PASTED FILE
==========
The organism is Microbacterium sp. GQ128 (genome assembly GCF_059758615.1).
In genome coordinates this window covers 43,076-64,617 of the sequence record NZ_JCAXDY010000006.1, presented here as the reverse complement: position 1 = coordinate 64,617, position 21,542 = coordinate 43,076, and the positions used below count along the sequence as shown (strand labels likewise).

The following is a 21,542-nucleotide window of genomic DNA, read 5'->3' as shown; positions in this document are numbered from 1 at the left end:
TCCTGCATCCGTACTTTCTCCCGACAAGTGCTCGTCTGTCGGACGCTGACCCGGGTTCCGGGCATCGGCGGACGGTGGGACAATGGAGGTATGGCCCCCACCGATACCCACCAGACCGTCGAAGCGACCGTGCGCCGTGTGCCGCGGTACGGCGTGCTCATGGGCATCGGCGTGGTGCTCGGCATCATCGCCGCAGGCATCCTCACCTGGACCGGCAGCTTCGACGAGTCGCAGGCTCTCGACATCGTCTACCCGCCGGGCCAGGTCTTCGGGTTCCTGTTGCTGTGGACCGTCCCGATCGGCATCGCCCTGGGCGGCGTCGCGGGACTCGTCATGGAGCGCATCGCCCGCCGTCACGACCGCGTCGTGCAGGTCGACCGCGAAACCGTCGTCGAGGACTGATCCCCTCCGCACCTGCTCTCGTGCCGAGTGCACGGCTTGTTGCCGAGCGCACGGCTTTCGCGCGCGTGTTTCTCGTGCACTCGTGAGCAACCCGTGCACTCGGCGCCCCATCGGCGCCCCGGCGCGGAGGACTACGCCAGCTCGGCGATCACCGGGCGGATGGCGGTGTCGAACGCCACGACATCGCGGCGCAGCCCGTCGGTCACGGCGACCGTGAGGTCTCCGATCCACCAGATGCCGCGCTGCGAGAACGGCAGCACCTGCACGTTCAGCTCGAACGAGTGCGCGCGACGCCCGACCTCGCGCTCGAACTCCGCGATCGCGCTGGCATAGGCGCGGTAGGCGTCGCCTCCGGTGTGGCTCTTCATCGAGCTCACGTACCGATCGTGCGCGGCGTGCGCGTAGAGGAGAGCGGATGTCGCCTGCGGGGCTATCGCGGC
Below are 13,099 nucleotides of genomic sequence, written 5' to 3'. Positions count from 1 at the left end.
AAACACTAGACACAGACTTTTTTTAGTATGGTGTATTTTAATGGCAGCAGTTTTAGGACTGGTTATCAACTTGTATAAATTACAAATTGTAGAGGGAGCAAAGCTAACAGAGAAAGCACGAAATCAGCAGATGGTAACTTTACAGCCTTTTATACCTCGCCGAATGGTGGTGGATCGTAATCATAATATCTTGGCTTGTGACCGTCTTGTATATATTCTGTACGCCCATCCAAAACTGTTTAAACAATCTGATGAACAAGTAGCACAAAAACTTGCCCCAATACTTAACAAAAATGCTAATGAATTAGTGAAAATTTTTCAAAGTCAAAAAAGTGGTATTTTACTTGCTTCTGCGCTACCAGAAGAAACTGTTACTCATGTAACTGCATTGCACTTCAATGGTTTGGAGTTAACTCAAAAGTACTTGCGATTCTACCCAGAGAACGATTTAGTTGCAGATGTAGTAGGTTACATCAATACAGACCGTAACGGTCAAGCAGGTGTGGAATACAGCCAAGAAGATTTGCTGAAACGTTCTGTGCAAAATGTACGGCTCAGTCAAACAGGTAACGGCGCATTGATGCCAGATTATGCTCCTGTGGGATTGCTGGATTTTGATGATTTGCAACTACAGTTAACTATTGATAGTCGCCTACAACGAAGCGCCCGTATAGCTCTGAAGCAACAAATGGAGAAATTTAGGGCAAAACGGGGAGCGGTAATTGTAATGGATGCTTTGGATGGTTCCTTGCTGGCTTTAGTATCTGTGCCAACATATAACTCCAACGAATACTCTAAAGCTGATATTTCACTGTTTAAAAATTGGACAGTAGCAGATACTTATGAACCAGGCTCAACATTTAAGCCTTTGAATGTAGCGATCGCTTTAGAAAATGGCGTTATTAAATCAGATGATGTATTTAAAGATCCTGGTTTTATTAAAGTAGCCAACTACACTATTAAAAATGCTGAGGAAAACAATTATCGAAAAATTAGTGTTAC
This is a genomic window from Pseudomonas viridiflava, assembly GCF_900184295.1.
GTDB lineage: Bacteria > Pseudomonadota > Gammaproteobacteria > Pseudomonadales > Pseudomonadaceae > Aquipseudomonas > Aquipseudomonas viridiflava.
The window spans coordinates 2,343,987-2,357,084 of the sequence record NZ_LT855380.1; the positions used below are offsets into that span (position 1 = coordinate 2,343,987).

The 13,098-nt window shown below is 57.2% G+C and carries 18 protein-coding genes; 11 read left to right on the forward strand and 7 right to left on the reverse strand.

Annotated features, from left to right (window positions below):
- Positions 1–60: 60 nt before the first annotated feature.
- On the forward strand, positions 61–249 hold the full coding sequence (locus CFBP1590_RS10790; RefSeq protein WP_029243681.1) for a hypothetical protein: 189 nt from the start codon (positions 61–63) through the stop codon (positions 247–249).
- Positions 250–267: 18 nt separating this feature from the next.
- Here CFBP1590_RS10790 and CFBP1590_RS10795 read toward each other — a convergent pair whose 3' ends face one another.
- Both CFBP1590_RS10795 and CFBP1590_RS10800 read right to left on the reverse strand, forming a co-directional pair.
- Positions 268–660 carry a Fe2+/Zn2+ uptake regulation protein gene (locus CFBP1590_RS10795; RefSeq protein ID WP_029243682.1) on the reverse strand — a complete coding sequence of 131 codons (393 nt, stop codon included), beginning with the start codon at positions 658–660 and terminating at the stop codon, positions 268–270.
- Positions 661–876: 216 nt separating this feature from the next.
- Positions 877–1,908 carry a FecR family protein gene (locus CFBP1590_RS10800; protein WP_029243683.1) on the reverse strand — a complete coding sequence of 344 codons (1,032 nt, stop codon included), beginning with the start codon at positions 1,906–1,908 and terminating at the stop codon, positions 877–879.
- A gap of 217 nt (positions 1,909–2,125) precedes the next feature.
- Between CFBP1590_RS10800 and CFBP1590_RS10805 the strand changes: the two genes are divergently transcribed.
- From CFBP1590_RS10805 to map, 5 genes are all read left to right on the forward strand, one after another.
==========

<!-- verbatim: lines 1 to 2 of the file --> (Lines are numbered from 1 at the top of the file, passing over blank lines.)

The organism is Microbacterium sp. GQ128 (genome assembly GCF_059758615.1).
In genome coordinates this window covers 43,076-64,617 of the sequence record NZ_JCAXDY010000006.1, presented here as the reverse complement: position 1 = coordinate 64,617, position 21,542 = coordinate 43,076, and the positions used below count along the sequence as shown (strand labels likewise).